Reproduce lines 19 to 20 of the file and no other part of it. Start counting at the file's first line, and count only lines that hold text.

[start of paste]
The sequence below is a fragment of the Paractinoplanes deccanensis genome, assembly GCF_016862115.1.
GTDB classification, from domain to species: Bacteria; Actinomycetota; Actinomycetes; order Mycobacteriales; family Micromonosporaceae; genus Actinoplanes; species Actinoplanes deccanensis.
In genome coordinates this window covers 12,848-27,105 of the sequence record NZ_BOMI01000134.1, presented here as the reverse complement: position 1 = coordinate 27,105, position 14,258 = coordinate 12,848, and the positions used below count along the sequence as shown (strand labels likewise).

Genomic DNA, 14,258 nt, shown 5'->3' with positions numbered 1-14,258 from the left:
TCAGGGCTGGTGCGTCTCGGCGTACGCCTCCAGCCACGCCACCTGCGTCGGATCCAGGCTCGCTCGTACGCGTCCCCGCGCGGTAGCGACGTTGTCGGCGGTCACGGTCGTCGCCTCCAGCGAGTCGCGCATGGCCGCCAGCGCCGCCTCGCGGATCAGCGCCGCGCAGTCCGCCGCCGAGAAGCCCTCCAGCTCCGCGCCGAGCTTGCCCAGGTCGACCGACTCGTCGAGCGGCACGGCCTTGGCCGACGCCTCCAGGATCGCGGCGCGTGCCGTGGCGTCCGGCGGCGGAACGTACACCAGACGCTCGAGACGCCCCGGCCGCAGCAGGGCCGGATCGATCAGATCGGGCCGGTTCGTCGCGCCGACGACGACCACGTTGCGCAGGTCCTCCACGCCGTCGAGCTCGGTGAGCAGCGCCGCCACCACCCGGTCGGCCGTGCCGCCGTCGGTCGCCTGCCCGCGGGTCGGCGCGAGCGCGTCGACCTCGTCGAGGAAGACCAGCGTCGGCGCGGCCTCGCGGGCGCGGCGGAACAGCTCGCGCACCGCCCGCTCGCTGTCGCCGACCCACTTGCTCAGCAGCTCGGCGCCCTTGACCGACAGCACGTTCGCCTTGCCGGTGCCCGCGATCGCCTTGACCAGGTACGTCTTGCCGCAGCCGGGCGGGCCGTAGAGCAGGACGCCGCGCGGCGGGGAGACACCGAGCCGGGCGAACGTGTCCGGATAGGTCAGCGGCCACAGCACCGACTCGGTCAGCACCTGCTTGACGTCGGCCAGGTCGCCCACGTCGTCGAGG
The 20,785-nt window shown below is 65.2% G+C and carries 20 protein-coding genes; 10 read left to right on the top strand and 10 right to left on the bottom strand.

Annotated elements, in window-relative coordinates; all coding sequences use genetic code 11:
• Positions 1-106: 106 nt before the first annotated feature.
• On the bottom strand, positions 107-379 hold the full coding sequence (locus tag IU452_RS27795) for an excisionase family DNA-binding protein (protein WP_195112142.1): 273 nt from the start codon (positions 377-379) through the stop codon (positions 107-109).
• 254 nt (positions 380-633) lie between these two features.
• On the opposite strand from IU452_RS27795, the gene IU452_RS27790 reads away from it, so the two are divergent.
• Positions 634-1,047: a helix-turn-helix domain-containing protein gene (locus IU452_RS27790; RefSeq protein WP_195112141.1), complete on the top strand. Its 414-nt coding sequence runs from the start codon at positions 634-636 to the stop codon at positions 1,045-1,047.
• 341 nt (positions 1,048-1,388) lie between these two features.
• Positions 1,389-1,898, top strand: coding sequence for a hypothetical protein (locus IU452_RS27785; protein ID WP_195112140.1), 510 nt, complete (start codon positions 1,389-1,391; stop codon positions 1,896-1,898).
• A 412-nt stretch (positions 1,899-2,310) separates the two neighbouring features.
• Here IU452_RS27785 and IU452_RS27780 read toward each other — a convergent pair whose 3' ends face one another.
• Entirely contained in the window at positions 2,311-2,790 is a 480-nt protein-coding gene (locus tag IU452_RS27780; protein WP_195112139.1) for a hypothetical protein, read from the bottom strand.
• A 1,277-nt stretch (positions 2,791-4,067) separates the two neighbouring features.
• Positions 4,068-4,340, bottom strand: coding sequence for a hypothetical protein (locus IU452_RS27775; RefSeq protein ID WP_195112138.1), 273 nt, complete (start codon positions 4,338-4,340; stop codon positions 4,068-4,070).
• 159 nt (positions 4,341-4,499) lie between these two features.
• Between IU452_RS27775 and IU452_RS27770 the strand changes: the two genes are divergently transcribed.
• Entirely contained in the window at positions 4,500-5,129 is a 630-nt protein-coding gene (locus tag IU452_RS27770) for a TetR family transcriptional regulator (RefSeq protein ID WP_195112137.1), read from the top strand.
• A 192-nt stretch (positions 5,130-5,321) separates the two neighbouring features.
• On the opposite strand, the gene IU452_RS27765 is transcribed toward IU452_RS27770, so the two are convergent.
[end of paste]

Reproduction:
• Positions 4,068-4,340, bottom strand: coding sequence for a hypothetical protein (locus IU452_RS27775; RefSeq protein ID WP_195112138.1), 273 nt, complete (start codon positions 4,338-4,340; stop codon positions 4,068-4,070).
• 159 nt (positions 4,341-4,499) lie between these two features.